"Just his usual posturing," she explained, shucking off her robes and relaxing into the comfortable chair. "If the day actually comes where he gets the gumption to attack me to my face, I think I'll die of shock. Not that I want him to," she quickly amended, rapping three times on the lacquered wooden table next to her seat and accidentally waking up a Monster Book of Monsters which immediately scuttled to the floor and tore into some poor third year's homework. The kid wrestled the tome into submission and pulled the tattered remains of his paper from razor teeth. Sarah winced and offered a weak apology.

"Don't ever underestimate him, Sarah," Blaise cautioned, drawing her attention back to the conversation. "He is certainly capable of hexing you, to your face or otherwise. Why he hasn't yet, I don't know, but consider yourself lucky—and watch your back."

"Only cowards attack from behind," she complained, sinking low into her chair and tracing patterns into the leather.

The contempt on Blaise's face was immediate and hurtful. "That's a very Gryffindor attitude you have there, Williams. If you can incapacitate your enemies without putting yourself in the line of fire, why shouldn't you? It saves trouble in the end."

"He's a seventeen-year-old boy and we are not at war," she reminded him. "Besides…there's nothing wrong with being brave and honorable, Blaise."

"There's no room for maudlin sentiments in this House."

"Apparently," was her only comment.

"If you were to discontinue your association with those Gryffindors, it would give Malfoy less of a reason to bother you," he offered.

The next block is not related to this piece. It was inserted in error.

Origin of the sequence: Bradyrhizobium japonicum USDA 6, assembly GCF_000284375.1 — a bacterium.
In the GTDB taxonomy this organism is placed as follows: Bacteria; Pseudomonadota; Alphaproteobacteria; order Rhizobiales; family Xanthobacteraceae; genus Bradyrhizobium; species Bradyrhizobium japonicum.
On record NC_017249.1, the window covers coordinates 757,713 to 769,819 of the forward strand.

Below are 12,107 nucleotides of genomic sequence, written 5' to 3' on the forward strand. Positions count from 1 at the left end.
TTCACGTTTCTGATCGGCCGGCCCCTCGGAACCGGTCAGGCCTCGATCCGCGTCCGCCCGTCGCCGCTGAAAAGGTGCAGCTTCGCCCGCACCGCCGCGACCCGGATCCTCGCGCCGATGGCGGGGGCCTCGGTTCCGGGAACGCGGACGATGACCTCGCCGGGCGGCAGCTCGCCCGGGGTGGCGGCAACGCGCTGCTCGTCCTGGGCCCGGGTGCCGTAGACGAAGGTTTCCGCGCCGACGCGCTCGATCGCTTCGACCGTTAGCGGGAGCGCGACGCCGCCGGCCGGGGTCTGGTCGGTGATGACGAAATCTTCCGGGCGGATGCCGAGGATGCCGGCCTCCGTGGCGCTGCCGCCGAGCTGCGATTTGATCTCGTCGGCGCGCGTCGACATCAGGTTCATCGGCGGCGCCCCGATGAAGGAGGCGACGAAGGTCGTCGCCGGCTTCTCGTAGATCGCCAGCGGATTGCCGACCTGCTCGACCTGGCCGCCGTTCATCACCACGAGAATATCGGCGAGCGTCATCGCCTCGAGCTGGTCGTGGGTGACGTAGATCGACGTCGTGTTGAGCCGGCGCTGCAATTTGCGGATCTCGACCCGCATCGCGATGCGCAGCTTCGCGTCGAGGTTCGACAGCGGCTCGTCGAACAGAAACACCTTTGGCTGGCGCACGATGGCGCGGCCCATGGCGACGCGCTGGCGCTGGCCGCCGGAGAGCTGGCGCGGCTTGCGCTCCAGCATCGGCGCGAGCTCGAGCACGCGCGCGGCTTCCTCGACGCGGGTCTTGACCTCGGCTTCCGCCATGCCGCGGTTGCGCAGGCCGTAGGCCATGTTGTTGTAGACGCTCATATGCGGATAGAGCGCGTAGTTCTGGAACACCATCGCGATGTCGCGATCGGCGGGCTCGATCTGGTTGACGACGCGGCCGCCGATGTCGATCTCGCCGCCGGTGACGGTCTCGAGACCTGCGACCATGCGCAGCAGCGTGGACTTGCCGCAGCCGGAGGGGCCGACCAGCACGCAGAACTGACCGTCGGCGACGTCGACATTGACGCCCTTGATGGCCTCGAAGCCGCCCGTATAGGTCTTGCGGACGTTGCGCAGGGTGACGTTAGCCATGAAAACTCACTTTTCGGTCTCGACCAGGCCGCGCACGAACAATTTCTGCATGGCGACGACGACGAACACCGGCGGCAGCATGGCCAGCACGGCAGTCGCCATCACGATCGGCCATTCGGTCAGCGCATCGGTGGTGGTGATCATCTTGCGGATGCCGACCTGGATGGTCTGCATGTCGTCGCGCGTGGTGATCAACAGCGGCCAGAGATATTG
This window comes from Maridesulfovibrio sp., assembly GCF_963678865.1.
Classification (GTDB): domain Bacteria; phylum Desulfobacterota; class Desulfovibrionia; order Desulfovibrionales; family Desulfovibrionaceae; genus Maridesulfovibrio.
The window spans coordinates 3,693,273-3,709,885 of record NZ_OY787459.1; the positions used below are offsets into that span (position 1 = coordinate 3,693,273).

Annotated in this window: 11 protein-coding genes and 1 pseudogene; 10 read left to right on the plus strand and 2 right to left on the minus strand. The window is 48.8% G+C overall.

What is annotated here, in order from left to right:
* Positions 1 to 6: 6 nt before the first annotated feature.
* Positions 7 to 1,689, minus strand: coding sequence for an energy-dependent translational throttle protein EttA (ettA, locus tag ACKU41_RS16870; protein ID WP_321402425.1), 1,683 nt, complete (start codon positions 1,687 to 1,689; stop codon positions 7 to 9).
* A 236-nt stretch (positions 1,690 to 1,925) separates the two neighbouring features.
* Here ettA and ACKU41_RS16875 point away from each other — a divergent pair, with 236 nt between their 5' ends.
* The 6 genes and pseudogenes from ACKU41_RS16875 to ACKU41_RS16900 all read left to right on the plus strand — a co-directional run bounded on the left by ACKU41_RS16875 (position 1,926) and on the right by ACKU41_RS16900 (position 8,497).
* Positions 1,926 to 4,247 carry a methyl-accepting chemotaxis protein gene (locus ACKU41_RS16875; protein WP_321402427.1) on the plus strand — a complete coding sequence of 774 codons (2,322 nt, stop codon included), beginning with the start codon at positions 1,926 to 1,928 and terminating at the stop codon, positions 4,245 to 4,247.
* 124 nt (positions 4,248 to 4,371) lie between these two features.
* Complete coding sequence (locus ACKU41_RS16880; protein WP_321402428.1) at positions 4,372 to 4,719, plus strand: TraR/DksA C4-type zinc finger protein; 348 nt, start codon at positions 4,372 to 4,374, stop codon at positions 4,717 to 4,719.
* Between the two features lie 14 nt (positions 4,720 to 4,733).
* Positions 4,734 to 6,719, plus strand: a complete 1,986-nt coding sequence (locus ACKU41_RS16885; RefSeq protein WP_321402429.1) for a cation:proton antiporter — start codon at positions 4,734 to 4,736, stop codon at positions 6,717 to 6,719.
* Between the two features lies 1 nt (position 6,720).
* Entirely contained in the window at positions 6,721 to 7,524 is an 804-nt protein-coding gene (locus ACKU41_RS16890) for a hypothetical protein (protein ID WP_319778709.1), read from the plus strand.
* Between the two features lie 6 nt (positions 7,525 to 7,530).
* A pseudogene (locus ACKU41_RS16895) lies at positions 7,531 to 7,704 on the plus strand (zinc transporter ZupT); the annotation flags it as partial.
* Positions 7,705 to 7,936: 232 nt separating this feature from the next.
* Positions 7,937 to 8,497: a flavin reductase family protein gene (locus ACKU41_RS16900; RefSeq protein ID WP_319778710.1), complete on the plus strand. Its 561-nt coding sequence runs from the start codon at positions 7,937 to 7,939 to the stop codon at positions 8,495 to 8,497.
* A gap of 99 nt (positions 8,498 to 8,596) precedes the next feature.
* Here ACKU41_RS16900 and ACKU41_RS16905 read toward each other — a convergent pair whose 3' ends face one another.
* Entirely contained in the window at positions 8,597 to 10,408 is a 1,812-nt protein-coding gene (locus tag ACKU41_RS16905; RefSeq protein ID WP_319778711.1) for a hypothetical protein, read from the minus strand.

"No. No, Blaise. No, no, no, and no. They're my friends and I could care less about trying to get on Draco Malfoy's good side." Sarah sat up and looked at the black boy to make sure he realized how serious she was.

"So you insist. Though you have poor taste in the matter of including Granger in that circle. She is a Mudblood."

"And in some cultures it's the color of your skin people hate," she snapped, incensed at the boy's hateful remark. "Look Blaise, you're my friend, but when you put down my other friends, all you're doing is making me incredibly angry. You don't have to like them, you don't have to get along with them, but I expect you to have enough respect for my feelings that you won't do this when I'm around."

Sarah stood, and gathered her bag from the floor and her robe from where she'd been sitting on it. She was so furious with Blaise she could hardly see straight. "Oh," she exclaimed suddenly, turning around to face the boy who was watching her with a frown, "as you'll no doubt soon hear, I'm a half-blood. In Slytherin. A half-blood in Slytherin, can you deal with that?" She walked away from him without waiting for a response.

When she passed in front of the door to the Common Room, Sarah made a decision. There was no way, no way, she was staying in the dorm tonight. Pansy was probably on Prefect duty at the moment but she would be back and no doubt spoiling to pick a fight about the whole half-blood issue. After the confrontations with Malfoy and Blaise, Sarah was not in the mood to deal with anyone else.

She quickly ran to her dorm, grabbed a few essential items, and left the dungeons without looking back.